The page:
There is a mandatory time in every girls life. It is the time when you're a baby-tooth-grinning-five-year-old. It is when you try on Mom's high heels. You parade through the house delighting in the little clicking sound that follows you. You show everyone what your feet occupy, not waltzing away until you get the mandatory "You look like your fourteen in those." The problem is one candle filled birthday after another comes and you wear high heels again. Only they aren't moms. They're yours.
Growing up is scary. Too scary. As a baby-tooth-grinning-five-year-old I was only too happy to grow up. It meant make-up and cars and... high heels and... and... other super, super, super cool stuff! What happened to my enthusiasm. As a preteen I promised myself I would not, for all the doughnuts in the world, come down with teen symptoms (NOTE: My sister is a definite exception!) You know the usuals. The rolling of eyes, treating siblings like annoying cats, etc. But here I am a teenager and I hate to admit it but my temperatures running high. I have to stop myself. There's more. From what I hear it just keeps going. Growing up. It doesn't stop after your 20 or 80 it just keeps on going. More symptoms, more broken promises to myself.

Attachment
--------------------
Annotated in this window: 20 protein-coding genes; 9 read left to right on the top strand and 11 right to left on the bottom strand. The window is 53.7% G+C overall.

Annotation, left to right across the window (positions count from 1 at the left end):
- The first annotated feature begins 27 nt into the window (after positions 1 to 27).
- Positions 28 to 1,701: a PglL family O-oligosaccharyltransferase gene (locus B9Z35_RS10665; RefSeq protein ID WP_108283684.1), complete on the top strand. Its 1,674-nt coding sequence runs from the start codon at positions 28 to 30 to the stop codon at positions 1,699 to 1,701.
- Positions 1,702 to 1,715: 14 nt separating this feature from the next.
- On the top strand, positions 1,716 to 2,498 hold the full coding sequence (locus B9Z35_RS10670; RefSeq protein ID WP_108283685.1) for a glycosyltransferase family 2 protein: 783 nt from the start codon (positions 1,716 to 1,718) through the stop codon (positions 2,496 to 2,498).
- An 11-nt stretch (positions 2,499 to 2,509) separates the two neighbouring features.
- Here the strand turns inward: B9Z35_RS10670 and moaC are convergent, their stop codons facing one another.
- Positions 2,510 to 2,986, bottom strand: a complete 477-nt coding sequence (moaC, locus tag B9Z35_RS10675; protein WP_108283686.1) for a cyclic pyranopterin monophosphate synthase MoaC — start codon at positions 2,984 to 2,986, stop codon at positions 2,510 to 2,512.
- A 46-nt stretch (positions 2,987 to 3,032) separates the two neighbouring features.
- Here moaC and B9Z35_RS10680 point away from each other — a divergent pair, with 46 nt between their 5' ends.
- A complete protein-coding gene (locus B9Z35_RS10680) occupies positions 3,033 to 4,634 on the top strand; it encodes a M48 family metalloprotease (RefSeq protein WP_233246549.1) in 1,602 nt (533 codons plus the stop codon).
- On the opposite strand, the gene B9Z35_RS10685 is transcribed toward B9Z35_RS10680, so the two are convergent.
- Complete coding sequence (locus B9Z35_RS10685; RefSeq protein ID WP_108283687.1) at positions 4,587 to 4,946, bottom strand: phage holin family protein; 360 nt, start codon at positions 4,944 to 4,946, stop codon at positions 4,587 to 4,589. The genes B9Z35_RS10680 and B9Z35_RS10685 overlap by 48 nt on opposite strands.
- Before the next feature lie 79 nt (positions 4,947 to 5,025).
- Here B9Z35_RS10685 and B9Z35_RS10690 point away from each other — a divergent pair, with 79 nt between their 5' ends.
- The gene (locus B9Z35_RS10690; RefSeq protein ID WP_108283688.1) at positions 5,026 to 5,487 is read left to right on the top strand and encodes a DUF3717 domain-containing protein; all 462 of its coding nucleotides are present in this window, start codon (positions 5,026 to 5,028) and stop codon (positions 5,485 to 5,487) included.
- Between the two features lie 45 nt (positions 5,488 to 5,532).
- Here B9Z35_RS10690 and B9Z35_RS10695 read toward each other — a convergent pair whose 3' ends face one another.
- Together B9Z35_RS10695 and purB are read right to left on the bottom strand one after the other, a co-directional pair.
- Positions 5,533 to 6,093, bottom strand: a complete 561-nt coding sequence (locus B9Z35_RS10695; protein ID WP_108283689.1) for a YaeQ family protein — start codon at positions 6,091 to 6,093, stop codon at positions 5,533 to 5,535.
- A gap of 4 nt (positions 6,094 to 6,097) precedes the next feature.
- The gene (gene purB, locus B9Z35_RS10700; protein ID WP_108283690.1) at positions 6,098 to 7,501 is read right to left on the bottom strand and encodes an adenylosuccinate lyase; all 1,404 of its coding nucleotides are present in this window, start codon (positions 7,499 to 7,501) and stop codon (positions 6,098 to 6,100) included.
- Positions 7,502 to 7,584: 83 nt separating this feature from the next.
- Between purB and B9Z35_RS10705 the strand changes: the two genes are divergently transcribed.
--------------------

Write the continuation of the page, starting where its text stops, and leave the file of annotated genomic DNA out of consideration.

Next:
Of course, as all stories (except, apparently Chinese) have to have happy endings there is the fact that growing up is always better than growing down. Or staying the same for that matter. So here's my conclusion (I know science teachers I'm making you proud) we can enjoy growing up and all the quirks it offers us. Laugh at the quirks, it seems to make you feel better. Be wise in how you grow and always be considerate of the people and objects (lets not forget doughnuts) around you. There, my piece of pretend wisdom is out. I can go complete the evil homework my teachers have presented for this weekend in peace.
Friday, August 5, 2011
I once stood upon a gritty cement driveway and hula hooped. Someone was watching a movie inside. Gun shots fired from an emotionless sound speaker. There's a place in my brain waiting for days like that. When I can bust out my multi-colored hula hoop and place my feet upon a driveway as colorless as Dr. Seus's books aren't. When the tiles in our hall kiss my feet with cool breezy lips. When Lollipops flutter through my unkempt thoughts with daffodil wings. When the breeze waltzs with my curtains. A day. A day that's something like hulahoops.